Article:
The Media Engine of Chaos
Arms Dealing in the Culture War
As we have recently discovered, these are true things:
There’s no homicide epidemic at all. We are at a historically low plateau of homicide, and when the media trots out it’s “30,000 gun deaths per year” number, they do everything they can to hide the fact that 20,000 of those are suicides, and seven eights of those gun suicides are men. The “gun deaths” problem is actually not much more than a symptom of a larger “men’s health” problem. But nobody knows this, because nobody’s going to march on Washington for men’s health. The feminists certainly won’t do it, because it doesn’t match their privilege narrative, and the men aren’t going to do it because they’d look like crybabies. Which may in fact be related to the suicide thing, in a “toxic masculinity” kind of way. But that’s a different story, for another day.
The story today, is not about homicide, or suicide, or even about guns at all. It’s about the profound reason why nobody knows these true things.
That is my theory: media bias now is in part a financial decision, instead of what it used to be, a good old-fashioned human and institutional flaw.
This contributes to public division — to the great estrangement we see in America. I talk to media folk a lot, being one, and haven’t found anyone who’s said, “Why yes, that’s exactly what we’re doing, deepening our national divisions for profit!” Although I shared my theory this week with a senior manager of a news organization who quickly mentioned another major news organization and said: “I think that’s what they’re doing.”
The whole article is a good read, but I’m not convinced that anyone is doing it purposefully. I think they’re all doing it, to varying degrees, out of raw necessity, and the whole thing ties back to the evolution of the business model itself. For our case study, let’s use the only numbers I have available, which are mine from Medium.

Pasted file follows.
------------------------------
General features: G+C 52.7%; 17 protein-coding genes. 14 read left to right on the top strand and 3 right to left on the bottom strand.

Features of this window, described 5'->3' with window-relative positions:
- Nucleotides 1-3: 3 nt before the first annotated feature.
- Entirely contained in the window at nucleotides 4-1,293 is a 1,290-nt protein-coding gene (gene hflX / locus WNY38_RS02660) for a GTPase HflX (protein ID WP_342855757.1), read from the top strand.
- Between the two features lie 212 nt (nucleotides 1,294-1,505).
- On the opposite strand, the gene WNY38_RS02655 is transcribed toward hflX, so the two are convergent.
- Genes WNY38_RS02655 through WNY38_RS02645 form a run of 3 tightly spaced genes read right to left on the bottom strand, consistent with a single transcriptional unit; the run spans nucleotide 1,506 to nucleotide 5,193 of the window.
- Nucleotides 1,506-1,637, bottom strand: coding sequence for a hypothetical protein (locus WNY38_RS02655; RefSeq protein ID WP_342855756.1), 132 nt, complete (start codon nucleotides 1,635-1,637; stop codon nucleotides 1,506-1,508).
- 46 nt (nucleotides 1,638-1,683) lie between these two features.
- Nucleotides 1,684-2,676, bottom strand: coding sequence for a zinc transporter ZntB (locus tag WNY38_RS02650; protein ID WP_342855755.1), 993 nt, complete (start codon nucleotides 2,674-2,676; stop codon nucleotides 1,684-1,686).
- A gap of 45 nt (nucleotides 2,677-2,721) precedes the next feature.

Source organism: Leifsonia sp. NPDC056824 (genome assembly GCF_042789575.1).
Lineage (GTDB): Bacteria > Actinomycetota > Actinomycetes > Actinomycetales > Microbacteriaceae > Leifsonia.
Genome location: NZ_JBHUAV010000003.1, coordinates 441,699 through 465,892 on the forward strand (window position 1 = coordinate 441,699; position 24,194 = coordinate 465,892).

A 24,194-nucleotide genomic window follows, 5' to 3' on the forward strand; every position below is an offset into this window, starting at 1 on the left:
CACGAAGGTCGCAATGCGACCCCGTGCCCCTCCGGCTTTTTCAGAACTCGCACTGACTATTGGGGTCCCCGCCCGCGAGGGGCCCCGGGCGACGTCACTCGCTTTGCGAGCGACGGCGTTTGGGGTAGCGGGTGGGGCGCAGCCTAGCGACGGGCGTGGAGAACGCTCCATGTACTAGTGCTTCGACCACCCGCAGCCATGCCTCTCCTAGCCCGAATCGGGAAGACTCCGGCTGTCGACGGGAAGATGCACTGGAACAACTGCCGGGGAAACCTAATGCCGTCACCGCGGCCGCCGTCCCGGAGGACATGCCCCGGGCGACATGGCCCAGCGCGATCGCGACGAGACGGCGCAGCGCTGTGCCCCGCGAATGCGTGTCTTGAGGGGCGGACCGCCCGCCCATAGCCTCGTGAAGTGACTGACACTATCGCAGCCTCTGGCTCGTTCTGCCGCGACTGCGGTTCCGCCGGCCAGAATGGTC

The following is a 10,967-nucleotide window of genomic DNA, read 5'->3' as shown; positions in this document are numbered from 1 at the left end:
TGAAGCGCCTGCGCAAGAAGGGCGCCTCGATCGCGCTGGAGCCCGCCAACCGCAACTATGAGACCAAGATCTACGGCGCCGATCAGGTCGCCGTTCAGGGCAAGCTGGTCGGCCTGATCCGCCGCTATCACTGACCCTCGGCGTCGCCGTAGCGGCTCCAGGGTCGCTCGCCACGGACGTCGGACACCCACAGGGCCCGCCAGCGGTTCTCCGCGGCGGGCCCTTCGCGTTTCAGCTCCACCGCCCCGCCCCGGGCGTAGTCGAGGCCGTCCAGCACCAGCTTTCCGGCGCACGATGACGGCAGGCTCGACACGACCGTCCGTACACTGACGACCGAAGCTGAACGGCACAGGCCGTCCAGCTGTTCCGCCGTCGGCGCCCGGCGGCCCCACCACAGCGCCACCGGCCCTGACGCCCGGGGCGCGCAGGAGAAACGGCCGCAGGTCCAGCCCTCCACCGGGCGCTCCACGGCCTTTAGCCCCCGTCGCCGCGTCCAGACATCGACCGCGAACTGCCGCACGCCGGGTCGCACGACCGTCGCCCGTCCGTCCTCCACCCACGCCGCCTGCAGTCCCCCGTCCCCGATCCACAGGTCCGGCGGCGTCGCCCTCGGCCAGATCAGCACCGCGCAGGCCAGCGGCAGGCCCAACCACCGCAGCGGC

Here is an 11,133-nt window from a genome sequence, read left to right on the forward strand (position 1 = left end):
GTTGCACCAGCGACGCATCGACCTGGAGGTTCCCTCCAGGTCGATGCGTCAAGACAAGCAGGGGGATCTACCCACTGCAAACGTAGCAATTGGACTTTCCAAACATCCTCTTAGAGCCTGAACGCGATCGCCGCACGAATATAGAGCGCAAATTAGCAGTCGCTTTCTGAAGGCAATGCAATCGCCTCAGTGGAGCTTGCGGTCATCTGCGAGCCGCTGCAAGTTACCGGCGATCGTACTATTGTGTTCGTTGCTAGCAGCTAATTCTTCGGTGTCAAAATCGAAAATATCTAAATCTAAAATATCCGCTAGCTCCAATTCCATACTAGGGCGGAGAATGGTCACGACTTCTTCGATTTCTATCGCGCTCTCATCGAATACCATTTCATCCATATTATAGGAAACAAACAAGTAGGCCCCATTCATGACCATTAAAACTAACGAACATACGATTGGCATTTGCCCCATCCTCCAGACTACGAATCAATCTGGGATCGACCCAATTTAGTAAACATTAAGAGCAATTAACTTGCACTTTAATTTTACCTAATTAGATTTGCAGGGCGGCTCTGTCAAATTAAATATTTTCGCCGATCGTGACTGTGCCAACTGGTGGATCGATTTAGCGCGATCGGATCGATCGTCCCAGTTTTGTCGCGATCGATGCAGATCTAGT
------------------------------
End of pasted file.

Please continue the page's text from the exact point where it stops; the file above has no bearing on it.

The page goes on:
I posted my first gun policy article on Medium on March 13th of this year, mostly so I didn’t have to copy and paste the same argument repeatedly into the wall of culture-war gun threads I was swimming through on Facebook. It gave me an opportunity to really dig deeply into the numbers, and expose the vicious games of data manipulation I kept seeing over and over in the media. Didn’t think it would get big, but I threw it up onto a subreddit to see if anyone else was interested in reading it. Apparently, a few were.
Medium has some interesting traffic monitoring features built into its UI, where you can monitor the sources of your traffic. Here’s a snapshot:
The first day this went up, I linked it to Reddit, on r/libertarian. I figured some of the folks there would find the article ideologically appealing. Then I popped some popcorn.
A day later, other users had cross-posted it to r/skeptic, r/liberagunowners, r/firearms, r/conservative, and r/programming. Six days after that, r/bprogramming. Six days after that, r/TrueReddit, r/conspiracy, and the big one, r/The_Donald.
Don’t blame me, I didn’t post it there.
Watching the Medium statistical pages was fascinating. The article appeared on tumblr, on twitter, on a retired US Navy discussion forum, on java development forums, and even on a discussion website for Furries. Every time it hit another high traffic location, the Facebook number would jump from secondary sharing for a few days after. It traveled through the sphere like vines through a shady yard, occasionally finding a patch of sun in which to flourish and branch out. Or like electrical impulses in a brain.
Please note at this juncture that the drive of the article, “so-and-so is lying about guns,” is very useful in the culture war, to certain people who have adopted a side in that war.